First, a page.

Take the 2-minute tour ×
Mathematics Stack Exchange is a question and answer site for people studying math at any level and professionals in related fields. It's 100% free, no registration required.

Consider the problem
$$ max \ f(x,y)=\left(\frac12\right)x-y $$

$$subject \ to \ x +e^{-x} \leqslant y $$ $$ x\geqslant0 $$

share|improve this question

closed as unclear what you're asking by 900 sit-ups a day, mookid, Michael Albanese, anorton, hardmath Jul 16 at 1:09

Please clarify your specific problem or add additional details to highlight exactly what you need. As it's currently written, it’s hard to tell exactly what you're asking. See the How to Ask page for help clarifying this question.If this question can be reworded to fit the rules in the help center, please edit the question.

Welcome to math.SE: since you are new, I wanted to let you know a few things about the site. In order to get the best possible answers, it is helpful if you say in what context you encountered the problem, and what your thoughts on it are; this will prevent people from telling you things you already know, and help them give their answers at the right level. If this is homework, please add the homework tag; people will still help, so don't worry. Also, many find the use of the imperatives "Prove", "Show" etc. to be rude when asking for help; please consider rewriting your post. –  Dennis Gulko Oct 9 '12 at 21:22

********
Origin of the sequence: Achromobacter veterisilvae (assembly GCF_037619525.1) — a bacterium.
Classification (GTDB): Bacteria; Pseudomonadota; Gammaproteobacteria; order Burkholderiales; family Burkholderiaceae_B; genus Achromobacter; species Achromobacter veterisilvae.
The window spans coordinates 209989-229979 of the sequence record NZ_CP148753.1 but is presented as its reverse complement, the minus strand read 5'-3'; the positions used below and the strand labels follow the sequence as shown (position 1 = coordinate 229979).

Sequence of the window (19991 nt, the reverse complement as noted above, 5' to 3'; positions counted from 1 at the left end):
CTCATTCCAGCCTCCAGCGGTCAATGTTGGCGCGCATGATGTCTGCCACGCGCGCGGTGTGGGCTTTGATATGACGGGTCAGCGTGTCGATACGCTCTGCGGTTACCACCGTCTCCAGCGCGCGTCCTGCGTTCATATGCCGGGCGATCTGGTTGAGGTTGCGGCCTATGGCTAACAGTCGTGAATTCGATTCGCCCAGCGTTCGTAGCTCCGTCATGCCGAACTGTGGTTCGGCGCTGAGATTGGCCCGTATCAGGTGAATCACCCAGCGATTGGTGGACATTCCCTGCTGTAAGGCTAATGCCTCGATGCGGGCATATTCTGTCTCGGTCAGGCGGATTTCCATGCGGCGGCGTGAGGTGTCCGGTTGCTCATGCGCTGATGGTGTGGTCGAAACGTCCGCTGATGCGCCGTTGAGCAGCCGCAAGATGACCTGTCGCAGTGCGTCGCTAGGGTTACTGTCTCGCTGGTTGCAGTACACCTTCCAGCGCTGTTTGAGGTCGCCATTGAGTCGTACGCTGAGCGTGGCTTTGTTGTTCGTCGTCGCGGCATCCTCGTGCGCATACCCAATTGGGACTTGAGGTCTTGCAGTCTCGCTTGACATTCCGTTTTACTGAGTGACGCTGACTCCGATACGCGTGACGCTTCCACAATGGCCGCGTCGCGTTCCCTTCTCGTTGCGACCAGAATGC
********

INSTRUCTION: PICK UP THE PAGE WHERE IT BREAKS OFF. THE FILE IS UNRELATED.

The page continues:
1 Answer 1

Well, assuming what is given, $f(x,y) \le \frac12x-x-e^{-x}$, so for a fixed $x$, the choice $y:=x+e^{-x}$ is the best in maximizing $f$.

Then, you are left with only one variable, and should maximize this $g(x):=-\frac12x-e^{-x}$ whence $x\ge 0$. Possible maximum place is at the edge ($x=0$) or when the tangent of $g$ is horizontal, i.e. where $g'=0$.

share|improve this answer
Hi Berci - thank you for your answer. Could you write down the Lagrangian function and necessary Kuhn-Tucker conditions for this problem? –  Elvis Oct 9 '12 at 21:41
errhh.. I don't really know what these are. –  Berci Oct 9 '12 at 22:26

Not the answer you're looking for? Browse other questions tagged or ask your own question.